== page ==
Citroën E-Mehari debuts, confuses… [w/ Poll]

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Last week (I really need to start writing these articles on time!) Citroën revealed the E-Mehari, a sort of electric buggy that is sort of a followup to the iconic, 2CV-based Mehari… If you haven’t guessed yet, I still haven’t really figured out what this car stands for. On one hand it is released by Citroën, a brand that has been on a good run turning interesting concepts into production cars. On the other, it is co-developed with Bolloré Group, the maker of the Bluecar, an electric city-vehicle that only really sells to French car-sharing schemes. It’s not even built on one of Citroën’s own platforms, but instead is just a slightly remodeled Bolloré Bluesummer, with which it shares a 30kWh lithium polymer battery pack, making it less substantial than a “real” car.  The release was accompanied with precious few pictures, as though the company was ashamed to show the interior. Like I said, I am confused…

But, confusion aside, the big question is whether an open-top, four-seat electric quasi-buggy with a 68mph/110km/h top speed has any chance in the marketplace. It certainly is unique, though that did not exactly help the hapless C3 Pluriel. Plus, Citroën certainly did itself no favors by showing off the arguably much more attractive Cactus M Concept earlier this year. But I’m really interested to hear what you all think:

Can the E-Mehari be even a moderate sales success?

  • No way - this will sit alongside the C3 Pluriel and Peugeot 1007 as one of PSA's biggest duds (46%, 22 Votes)
  • Maybe, it's too weird to be able to tell yet (27%, 13 Votes)
  • Could have been a contender if it looked like the Cactus M Concept (17%, 8 Votes)
  • Absolutely - great idea meets great execution! (10%, 5 Votes)

Total Voters: 48

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About Krzysztof Wozniak

Kriss grew up in Poland reading German car magazines, before moving to England and graduating to the British magazines, which he still considers the best in the world and continues reading them after he'd moved to the US. In college he promised himself he's buy himself a used Porsche before he turned 30 (not to be accused of having a mid-life crisis), but instead family needs dictated a Subaru Outback. Still waiting for that perfect moment to buy a used 2008-ish Cayman...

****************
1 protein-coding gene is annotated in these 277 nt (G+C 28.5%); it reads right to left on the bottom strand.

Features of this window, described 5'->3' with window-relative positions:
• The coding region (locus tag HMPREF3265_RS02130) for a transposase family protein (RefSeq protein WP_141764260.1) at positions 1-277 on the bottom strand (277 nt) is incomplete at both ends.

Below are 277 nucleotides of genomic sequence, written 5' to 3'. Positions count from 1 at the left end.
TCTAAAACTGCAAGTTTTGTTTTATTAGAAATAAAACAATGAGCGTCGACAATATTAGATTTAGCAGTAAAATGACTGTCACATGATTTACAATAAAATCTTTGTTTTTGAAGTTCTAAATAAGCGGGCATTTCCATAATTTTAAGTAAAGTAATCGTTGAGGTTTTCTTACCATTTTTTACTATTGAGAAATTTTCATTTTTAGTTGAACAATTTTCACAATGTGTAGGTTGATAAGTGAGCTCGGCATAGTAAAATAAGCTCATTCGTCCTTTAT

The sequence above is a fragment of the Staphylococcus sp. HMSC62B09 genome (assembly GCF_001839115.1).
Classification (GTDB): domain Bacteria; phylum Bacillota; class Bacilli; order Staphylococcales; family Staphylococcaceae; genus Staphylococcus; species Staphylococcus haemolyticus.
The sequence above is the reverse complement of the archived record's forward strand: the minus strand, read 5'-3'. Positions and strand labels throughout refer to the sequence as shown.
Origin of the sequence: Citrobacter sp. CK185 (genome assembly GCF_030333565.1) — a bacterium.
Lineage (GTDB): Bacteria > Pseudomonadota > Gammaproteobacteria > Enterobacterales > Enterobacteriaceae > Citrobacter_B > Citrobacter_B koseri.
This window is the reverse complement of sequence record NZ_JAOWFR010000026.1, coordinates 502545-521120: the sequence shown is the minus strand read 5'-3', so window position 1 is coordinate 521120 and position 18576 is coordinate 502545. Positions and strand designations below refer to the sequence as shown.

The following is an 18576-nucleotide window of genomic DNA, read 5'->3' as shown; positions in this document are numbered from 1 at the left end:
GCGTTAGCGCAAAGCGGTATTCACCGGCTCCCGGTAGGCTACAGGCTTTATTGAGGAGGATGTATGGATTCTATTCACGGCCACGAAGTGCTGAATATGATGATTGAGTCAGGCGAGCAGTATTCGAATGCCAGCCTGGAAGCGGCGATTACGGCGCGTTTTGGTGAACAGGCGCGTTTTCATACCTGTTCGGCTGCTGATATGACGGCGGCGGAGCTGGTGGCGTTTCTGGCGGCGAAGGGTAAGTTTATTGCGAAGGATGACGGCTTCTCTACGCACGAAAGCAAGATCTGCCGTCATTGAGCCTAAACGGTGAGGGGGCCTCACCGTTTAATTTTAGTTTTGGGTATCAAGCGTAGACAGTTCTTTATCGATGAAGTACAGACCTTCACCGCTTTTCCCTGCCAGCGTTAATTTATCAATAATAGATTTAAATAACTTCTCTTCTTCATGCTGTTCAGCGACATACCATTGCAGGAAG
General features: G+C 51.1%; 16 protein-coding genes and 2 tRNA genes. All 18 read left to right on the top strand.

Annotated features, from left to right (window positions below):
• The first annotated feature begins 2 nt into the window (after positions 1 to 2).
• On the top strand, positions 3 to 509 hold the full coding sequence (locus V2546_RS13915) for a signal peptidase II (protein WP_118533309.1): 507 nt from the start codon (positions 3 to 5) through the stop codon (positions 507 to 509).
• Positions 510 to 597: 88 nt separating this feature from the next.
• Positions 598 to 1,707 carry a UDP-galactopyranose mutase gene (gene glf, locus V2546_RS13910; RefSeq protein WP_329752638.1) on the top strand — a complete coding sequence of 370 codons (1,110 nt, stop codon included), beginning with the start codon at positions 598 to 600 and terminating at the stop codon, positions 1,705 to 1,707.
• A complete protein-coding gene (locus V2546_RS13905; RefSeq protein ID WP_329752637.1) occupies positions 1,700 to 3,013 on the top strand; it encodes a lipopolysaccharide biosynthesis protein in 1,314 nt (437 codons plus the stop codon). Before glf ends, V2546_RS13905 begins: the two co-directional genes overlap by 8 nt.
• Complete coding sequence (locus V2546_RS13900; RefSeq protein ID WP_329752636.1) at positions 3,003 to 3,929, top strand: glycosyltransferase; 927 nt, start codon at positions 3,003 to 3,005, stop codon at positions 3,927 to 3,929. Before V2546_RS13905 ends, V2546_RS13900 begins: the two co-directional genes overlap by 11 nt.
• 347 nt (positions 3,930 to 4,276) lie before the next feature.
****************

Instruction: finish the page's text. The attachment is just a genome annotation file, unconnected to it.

You can find all his articles Here.

Comments

  1. Daniel Vile says:

    I have to say I love the look of this, and I think it brings something funky to the electric car market. At last something that is both electric yet fun, instead of trying so hard to look like a sleek seamless vehicle like something from the film ‘Flight of the navigator’. Anything that helps increase the market for electric vehicles can only be a good thing for the environment, and this should appeal to the quirky and modern car buyer who wan to stand out and have some fun.

    I would love to see an article looking at the trends for Electric Car styling,
    Apart from this car and the new BMW range it looks like all the style of new concepts never make it through to a conservative market

  2. It looks… Californian.

  3. The Cactus M looks better, but for a car that will mostly be sold to French rental companies I think it’s a smart move to cooperate with Groupe Bolloré.

  4. Krzysztof Wozniak says:

    @Losange – I agree that IF you want to sell an electric car to French rental companies than shacking up with Groupe Bolloré is probably the right way to go. But for me the question is WHY would Citroen want to sell an electric car to French rental companies? Will it earn it $$$? Build the brand? Give it some crucial know-how for a full-on assault on the EV market?

  5. @Krzysztof

    Tesla never made any profit at all so I don’t see why an electric funcar has to make money straightaway. Of course the E-Mehari will not be a moneymaker for Citroen, because it’s an exclusive French project. After the unsuccessful C-Zero, which is a rebadged Mitsubishi, I can understand why they introduce something different. And the E-Mehari may not be as distinctive as the old Méhari or the Cactus M, but it’s typical Citroen to produce cars like this so it will never be negative for the brand. Let’s be fair, nobody will drive the E-Mehari on French highways. However it’s an ideal car for seaside trips and, surprisingly, the tourist numbers in France are high. The highest in the world to be exact 😉

    In comparison with Renault, PSA isn’t successful yet with EVs. PSA will not introduce new EVs before 2020. Very late, but first they’re busy to rearrange their brands.

  6. From what i’ve read in a couple of magazines Citroens expectations are to sell between 1000 to 3000 of these… per year. Pretty sure they can manage that.

    It’s also ( like you said ) a rebadged BlueSummer ( a car that is now being made by Citroen/PSA ), so making money on it is probably already a given.

Let me know what you think of this article. Thanks!

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